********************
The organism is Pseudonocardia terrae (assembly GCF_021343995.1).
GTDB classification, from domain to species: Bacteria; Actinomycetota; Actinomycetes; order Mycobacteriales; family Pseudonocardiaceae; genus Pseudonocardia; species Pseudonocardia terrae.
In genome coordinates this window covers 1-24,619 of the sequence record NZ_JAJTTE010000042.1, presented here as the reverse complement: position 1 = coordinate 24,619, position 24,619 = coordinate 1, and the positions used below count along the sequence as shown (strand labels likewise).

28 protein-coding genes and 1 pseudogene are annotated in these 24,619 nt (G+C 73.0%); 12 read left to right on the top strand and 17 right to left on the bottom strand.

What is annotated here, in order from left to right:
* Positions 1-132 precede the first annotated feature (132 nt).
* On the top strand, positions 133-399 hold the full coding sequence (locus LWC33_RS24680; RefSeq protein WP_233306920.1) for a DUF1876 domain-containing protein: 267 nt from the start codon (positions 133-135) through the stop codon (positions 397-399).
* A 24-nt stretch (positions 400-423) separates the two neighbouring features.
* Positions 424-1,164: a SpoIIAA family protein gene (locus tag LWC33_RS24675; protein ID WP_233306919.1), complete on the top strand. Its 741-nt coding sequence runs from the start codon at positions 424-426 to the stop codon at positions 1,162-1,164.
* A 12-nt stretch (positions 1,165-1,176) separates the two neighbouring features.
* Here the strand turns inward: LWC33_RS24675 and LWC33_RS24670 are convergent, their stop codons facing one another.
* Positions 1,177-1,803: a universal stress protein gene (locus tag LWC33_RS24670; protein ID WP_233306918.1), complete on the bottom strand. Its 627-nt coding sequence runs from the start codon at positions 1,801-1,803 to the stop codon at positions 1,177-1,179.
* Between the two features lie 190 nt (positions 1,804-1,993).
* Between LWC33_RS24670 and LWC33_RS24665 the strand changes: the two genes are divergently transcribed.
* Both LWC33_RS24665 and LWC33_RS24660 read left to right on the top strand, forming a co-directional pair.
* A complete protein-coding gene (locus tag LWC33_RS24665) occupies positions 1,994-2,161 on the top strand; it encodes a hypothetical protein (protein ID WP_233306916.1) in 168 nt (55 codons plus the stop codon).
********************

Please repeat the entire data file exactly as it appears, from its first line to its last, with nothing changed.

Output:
The organism is Pseudonocardia terrae (assembly GCF_021343995.1).
GTDB classification, from domain to species: Bacteria; Actinomycetota; Actinomycetes; order Mycobacteriales; family Pseudonocardiaceae; genus Pseudonocardia; species Pseudonocardia terrae.
In genome coordinates this window covers 1-24,619 of the sequence record NZ_JAJTTE010000042.1, presented here as the reverse complement: position 1 = coordinate 24,619, position 24,619 = coordinate 1, and the positions used below count along the sequence as shown (strand labels likewise).

28 protein-coding genes and 1 pseudogene are annotated in these 24,619 nt (G+C 73.0%); 12 read left to right on the top strand and 17 right to left on the bottom strand.

What is annotated here, in order from left to right:
* Positions 1-132 precede the first annotated feature (132 nt).
* On the top strand, positions 133-399 hold the full coding sequence (locus LWC33_RS24680; RefSeq protein WP_233306920.1) for a DUF1876 domain-containing protein: 267 nt from the start codon (positions 133-135) through the stop codon (positions 397-399).
* A 24-nt stretch (positions 400-423) separates the two neighbouring features.
* Positions 424-1,164: a SpoIIAA family protein gene (locus tag LWC33_RS24675; protein ID WP_233306919.1), complete on the top strand. Its 741-nt coding sequence runs from the start codon at positions 424-426 to the stop codon at positions 1,162-1,164.
* A 12-nt stretch (positions 1,165-1,176) separates the two neighbouring features.
* Here the strand turns inward: LWC33_RS24675 and LWC33_RS24670 are convergent, their stop codons facing one another.
* Positions 1,177-1,803: a universal stress protein gene (locus tag LWC33_RS24670; protein ID WP_233306918.1), complete on the bottom strand. Its 627-nt coding sequence runs from the start codon at positions 1,801-1,803 to the stop codon at positions 1,177-1,179.
* Between the two features lie 190 nt (positions 1,804-1,993).
* Between LWC33_RS24670 and LWC33_RS24665 the strand changes: the two genes are divergently transcribed.
* Both LWC33_RS24665 and LWC33_RS24660 read left to right on the top strand, forming a co-directional pair.
* A complete protein-coding gene (locus tag LWC33_RS24665) occupies positions 1,994-2,161 on the top strand; it encodes a hypothetical protein (protein ID WP_233306916.1) in 168 nt (55 codons plus the stop codon).